What is Dual Diagnosis
Dual diagnosis (also known as simultaneous or co-occurring disorders) is a term when a mental illness and a substance use disorder occur simultaneously. However any disorder – substance use or mental illness – can develop first. Mental Health complexities such as depression may lead to substance abuse and conversely substance abuse may cause mental health issues to manifest and develop such as schizophrenia, paranoia and anxiety.
People with mental illness may turn to alcohol or other drugs as self-medication to improve mental health symptoms. However, research shows that alcohol and other drugs worsen the symptoms of mental illness.
The occupational fields of mental health and the substance treatment are often polar opposites in terms of treatment modalities so it can often be difficult to find a treatment facility or rehab specialized in integrated care.
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How common is dual diagnosis?
According to the National Drug Use and Health Survey, 9.2 million U.S. adults had both mental illness and substance use disorder last year. Since many combinations of double diagnoses can occur, the symptoms are very different. A number of years ago psychiatric clinics began using alcohol and drug screening tools to identify people at risk of drug and alcohol abuse.
The symptoms of a substance disorder can be:
- Retreat from friends and family
- Sudden changes in
- Use of substances under dangerous conditions
- Risky behavior
- Loss of control over the use of substances
- Development of a high tolerance and withdrawal symptoms
- Feel like you need medication to work
The symptoms of a mental illness can also be very different, with warning signals including:
- Extreme mood swings
- Confused thinking
- Problems concentrating
- Avoiding friends
- Avoiding social activities
- Suicidal thoughts
How is dual diagnosis treated?
According to the The Substance Abuse and Mental Health Services Administration, the best treatment for dual diagnosis is integrated intervention when a person is cared for both for their diagnosed mental illness and for drug abuse by the same team at the same time. Dual Diagnosis issues can make recovery from addiction harder and until they are addressed, they will function as endless prompts to chronic relapse.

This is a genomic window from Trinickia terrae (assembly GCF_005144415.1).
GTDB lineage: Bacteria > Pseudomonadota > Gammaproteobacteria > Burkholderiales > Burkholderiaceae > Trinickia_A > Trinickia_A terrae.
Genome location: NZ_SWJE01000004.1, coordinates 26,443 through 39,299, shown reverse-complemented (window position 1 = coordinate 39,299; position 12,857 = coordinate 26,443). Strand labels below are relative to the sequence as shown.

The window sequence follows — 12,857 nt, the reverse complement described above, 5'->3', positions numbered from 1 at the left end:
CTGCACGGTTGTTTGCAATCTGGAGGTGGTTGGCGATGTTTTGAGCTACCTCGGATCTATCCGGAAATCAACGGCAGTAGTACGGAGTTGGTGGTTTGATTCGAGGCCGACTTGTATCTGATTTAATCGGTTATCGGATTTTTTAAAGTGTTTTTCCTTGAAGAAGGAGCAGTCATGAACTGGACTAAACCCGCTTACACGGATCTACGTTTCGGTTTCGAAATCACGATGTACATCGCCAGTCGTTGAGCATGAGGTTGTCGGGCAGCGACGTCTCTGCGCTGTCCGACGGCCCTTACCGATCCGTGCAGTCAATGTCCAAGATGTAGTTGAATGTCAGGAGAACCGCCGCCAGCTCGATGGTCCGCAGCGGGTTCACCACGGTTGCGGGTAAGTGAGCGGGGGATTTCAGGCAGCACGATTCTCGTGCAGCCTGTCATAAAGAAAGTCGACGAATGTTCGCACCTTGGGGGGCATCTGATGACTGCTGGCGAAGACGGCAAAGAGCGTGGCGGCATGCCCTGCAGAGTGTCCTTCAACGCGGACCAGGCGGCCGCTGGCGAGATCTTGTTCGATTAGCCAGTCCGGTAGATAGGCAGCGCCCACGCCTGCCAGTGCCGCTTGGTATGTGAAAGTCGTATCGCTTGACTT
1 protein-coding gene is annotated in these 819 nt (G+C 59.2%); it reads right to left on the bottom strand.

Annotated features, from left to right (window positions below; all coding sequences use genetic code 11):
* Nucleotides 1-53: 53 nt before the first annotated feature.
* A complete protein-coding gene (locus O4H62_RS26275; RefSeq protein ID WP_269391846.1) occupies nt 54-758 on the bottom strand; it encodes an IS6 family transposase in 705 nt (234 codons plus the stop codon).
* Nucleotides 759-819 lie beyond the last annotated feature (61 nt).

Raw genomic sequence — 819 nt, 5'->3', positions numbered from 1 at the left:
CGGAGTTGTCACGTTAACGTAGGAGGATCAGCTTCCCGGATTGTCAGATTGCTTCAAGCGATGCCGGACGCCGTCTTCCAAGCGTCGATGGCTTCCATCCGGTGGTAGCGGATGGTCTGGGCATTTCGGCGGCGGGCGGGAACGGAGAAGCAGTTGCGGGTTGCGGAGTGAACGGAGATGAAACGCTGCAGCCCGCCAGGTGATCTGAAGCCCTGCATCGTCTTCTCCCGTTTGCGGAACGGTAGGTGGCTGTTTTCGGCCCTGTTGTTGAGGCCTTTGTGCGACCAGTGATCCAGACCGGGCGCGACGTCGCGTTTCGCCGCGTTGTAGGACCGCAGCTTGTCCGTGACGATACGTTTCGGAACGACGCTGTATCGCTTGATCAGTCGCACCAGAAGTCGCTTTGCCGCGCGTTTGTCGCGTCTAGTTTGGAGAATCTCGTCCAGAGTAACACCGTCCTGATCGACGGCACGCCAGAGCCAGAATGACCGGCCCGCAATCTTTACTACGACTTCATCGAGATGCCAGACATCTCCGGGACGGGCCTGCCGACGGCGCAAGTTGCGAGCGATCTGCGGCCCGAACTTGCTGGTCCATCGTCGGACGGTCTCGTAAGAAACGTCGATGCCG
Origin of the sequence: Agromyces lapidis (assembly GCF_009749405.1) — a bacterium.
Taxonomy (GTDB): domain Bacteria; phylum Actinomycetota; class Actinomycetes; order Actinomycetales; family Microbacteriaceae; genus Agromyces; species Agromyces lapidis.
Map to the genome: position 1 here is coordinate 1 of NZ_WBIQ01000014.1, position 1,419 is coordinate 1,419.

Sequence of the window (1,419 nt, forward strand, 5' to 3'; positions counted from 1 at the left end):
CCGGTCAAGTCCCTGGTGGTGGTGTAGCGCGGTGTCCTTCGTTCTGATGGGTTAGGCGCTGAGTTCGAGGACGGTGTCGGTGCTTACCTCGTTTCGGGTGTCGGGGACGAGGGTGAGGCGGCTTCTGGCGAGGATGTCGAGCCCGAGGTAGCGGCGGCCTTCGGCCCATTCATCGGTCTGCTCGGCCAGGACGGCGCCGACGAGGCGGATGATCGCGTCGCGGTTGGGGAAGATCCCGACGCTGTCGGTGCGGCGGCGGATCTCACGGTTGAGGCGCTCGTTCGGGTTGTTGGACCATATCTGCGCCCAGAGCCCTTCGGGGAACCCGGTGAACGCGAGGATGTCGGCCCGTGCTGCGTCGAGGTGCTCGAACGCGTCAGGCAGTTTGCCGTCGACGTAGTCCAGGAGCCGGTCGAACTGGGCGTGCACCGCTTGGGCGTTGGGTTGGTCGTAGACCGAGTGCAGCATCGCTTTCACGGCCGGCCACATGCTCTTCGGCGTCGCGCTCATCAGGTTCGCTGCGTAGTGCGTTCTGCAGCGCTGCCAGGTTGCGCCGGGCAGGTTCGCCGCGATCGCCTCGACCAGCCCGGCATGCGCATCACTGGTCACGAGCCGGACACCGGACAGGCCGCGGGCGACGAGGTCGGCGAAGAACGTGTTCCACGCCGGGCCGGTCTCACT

You and your practitioner should understand how each disease affects the other and how your treatment can be most effective. Treatment planning is not the same for everyone, but the following are the common methods used in the treatment plan:
The first big hurdle that people with double diagnosis have to overcome is detoxification.
1. Inpatient detoxification is usually more effective than outpatient detoxification for reasons of sobriety and safety. During inpatient detoxification, trained medical personnel monitor a person around the clock for up to seven days. The staff can administer tapered amounts of the substance or its medical alternative to wean a person and reduce the effects of the withdrawal. Some of our Featured Rehabs have their own inpatient medial detox facility while others prefer to work with local private hospitals.
2. World Class Inpatient rehabilitation. A person suffering from a mental illness and having dangerous and / or dependent patterns of substance use can benefit from an inpatient rehabilitation center where they can receive medical and psychological care around the clock. These treatment centers offer therapy, support, medication and health services to treat substance use disorder and its underlying causes.
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3. Luxury sober housing, like group houses or sober houses, is an inpatient treatment center that can help people who are newly sober or who are trying to avoid relapse. These centers offer support and independence. Sober houses have been criticized for offering different levels of care quality as they are generally not managed by licensed professionals.